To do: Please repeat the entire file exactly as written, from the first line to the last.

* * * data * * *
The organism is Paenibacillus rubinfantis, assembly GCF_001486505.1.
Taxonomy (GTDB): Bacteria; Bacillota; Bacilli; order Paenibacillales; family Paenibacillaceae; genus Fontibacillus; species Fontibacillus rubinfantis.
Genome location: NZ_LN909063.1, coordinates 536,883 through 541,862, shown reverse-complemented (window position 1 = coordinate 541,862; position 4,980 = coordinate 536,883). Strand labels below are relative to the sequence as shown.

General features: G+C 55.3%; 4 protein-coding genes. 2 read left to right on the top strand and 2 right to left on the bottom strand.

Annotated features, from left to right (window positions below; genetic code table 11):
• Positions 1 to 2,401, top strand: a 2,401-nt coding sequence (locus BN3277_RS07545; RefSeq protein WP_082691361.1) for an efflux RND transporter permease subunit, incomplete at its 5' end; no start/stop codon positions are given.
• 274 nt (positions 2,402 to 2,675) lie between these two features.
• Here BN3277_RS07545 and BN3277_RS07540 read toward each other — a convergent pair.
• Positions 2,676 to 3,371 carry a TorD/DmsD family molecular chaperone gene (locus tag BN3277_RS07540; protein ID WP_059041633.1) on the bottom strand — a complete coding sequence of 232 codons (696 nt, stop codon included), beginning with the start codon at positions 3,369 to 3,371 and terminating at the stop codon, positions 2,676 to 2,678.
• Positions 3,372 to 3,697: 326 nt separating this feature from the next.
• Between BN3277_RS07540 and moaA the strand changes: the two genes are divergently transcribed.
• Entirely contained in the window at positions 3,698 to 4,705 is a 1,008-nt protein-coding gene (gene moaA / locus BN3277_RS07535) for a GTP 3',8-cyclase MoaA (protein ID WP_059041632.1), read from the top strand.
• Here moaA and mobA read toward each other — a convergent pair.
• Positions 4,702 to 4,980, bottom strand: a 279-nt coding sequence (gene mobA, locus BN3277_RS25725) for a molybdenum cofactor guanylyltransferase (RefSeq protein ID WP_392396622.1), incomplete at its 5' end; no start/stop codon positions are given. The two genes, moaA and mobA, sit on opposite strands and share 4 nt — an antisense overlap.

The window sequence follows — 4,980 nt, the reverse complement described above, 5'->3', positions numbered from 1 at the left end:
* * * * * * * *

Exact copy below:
The organism is Paenibacillus rubinfantis, assembly GCF_001486505.1.
Taxonomy (GTDB): Bacteria; Bacillota; Bacilli; order Paenibacillales; family Paenibacillaceae; genus Fontibacillus; species Fontibacillus rubinfantis.
Genome location: NZ_LN909063.1, coordinates 536,883 through 541,862, shown reverse-complemented (window position 1 = coordinate 541,862; position 4,980 = coordinate 536,883). Strand labels below are relative to the sequence as shown.

General features: G+C 55.3%; 4 protein-coding genes. 2 read left to right on the top strand and 2 right to left on the bottom strand.

Annotated features, from left to right (window positions below; genetic code table 11):
• Positions 1 to 2,401, top strand: a 2,401-nt coding sequence (locus BN3277_RS07545; RefSeq protein WP_082691361.1) for an efflux RND transporter permease subunit, incomplete at its 5' end; no start/stop codon positions are given.
• 274 nt (positions 2,402 to 2,675) lie between these two features.
• Here BN3277_RS07545 and BN3277_RS07540 read toward each other — a convergent pair.
• Positions 2,676 to 3,371 carry a TorD/DmsD family molecular chaperone gene (locus tag BN3277_RS07540; protein ID WP_059041633.1) on the bottom strand — a complete coding sequence of 232 codons (696 nt, stop codon included), beginning with the start codon at positions 3,369 to 3,371 and terminating at the stop codon, positions 2,676 to 2,678.
• Positions 3,372 to 3,697: 326 nt separating this feature from the next.
• Between BN3277_RS07540 and moaA the strand changes: the two genes are divergently transcribed.
• Entirely contained in the window at positions 3,698 to 4,705 is a 1,008-nt protein-coding gene (gene moaA / locus BN3277_RS07535) for a GTP 3',8-cyclase MoaA (protein ID WP_059041632.1), read from the top strand.
• Here moaA and mobA read toward each other — a convergent pair.
• Positions 4,702 to 4,980, bottom strand: a 279-nt coding sequence (gene mobA, locus BN3277_RS25725) for a molybdenum cofactor guanylyltransferase (RefSeq protein ID WP_392396622.1), incomplete at its 5' end; no start/stop codon positions are given. The two genes, moaA and mobA, sit on opposite strands and share 4 nt — an antisense overlap.

The window sequence follows — 4,980 nt, the reverse complement described above, 5'->3', positions numbered from 1 at the left end: